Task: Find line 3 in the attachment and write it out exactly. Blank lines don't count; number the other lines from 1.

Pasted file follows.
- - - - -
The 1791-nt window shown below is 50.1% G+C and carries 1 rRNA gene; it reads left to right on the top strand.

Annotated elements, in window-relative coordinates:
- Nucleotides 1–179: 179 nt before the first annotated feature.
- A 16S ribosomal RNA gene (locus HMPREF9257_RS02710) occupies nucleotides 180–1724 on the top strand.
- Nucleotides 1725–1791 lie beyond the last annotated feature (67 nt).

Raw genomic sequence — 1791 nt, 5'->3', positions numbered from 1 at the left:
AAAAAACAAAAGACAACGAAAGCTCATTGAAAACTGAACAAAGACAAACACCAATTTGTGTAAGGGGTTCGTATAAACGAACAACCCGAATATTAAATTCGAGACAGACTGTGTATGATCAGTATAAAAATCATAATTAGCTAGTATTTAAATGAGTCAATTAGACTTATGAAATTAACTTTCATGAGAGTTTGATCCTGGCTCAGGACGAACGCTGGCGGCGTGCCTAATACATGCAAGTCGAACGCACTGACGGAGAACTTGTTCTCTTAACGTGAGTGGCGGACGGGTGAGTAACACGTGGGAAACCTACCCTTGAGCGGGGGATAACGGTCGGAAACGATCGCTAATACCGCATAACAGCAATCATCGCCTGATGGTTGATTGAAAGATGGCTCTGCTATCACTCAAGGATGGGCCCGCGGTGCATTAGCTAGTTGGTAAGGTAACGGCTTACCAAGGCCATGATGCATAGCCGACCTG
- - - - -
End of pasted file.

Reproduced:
- Nucleotides 1–179: 179 nt before the first annotated feature.